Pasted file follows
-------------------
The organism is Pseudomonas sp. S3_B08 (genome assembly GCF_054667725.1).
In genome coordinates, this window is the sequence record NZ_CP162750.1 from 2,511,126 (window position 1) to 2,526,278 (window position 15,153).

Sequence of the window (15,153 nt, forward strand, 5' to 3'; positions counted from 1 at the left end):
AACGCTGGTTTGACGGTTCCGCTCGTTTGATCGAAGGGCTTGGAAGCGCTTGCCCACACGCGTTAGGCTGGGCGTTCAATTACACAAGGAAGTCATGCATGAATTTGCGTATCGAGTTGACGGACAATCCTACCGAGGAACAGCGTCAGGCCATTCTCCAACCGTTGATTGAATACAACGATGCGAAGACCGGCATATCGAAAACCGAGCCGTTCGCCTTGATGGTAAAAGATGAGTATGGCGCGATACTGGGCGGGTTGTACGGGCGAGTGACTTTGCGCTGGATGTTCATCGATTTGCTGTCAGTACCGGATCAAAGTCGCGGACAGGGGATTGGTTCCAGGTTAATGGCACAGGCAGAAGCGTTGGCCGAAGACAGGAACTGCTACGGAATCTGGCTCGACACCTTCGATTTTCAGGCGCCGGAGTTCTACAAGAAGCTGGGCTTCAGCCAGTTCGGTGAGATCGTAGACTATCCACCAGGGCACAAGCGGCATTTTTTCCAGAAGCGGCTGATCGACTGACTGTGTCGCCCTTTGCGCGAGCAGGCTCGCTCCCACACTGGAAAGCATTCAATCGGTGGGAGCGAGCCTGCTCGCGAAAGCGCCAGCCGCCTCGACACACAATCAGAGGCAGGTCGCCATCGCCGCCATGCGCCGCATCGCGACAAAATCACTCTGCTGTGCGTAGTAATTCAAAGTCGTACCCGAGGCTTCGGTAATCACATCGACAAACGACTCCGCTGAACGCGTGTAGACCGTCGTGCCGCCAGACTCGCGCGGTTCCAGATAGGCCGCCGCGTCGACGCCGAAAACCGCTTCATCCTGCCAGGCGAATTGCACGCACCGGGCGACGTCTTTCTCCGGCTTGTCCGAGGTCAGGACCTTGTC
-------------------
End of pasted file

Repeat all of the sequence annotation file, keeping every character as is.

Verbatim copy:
The organism is Pseudomonas sp. S3_B08 (genome assembly GCF_054667725.1).
In genome coordinates, this window is the sequence record NZ_CP162750.1 from 2,511,126 (window position 1) to 2,526,278 (window position 15,153).

Sequence of the window (15,153 nt, forward strand, 5' to 3'; positions counted from 1 at the left end):
AACGCTGGTTTGACGGTTCCGCTCGTTTGATCGAAGGGCTTGGAAGCGCTTGCCCACACGCGTTAGGCTGGGCGTTCAATTACACAAGGAAGTCATGCATGAATTTGCGTATCGAGTTGACGGACAATCCTACCGAGGAACAGCGTCAGGCCATTCTCCAACCGTTGATTGAATACAACGATGCGAAGACCGGCATATCGAAAACCGAGCCGTTCGCCTTGATGGTAAAAGATGAGTATGGCGCGATACTGGGCGGGTTGTACGGGCGAGTGACTTTGCGCTGGATGTTCATCGATTTGCTGTCAGTACCGGATCAAAGTCGCGGACAGGGGATTGGTTCCAGGTTAATGGCACAGGCAGAAGCGTTGGCCGAAGACAGGAACTGCTACGGAATCTGGCTCGACACCTTCGATTTTCAGGCGCCGGAGTTCTACAAGAAGCTGGGCTTCAGCCAGTTCGGTGAGATCGTAGACTATCCACCAGGGCACAAGCGGCATTTTTTCCAGAAGCGGCTGATCGACTGACTGTGTCGCCCTTTGCGCGAGCAGGCTCGCTCCCACACTGGAAAGCATTCAATCGGTGGGAGCGAGCCTGCTCGCGAAAGCGCCAGCCGCCTCGACACACAATCAGAGGCAGGTCGCCATCGCCGCCATGCGCCGCATCGCGACAAAATCACTCTGCTGTGCGTAGTAATTCAAAGTCGTACCCGAGGCTTCGGTAATCACATCGACAAACGACTCCGCTGAACGCGTGTAGACCGTCGTGCCGCCAGACTCGCGCGGTTCCAGATAGGCCGCCGCGTCGACGCCGAAAACCGCTTCATCCTGCCAGGCGAATTGCACGCACCGGGCGACGTCTTTCTCCGGCTTGTCCGAGGTCAGGACCTTGTC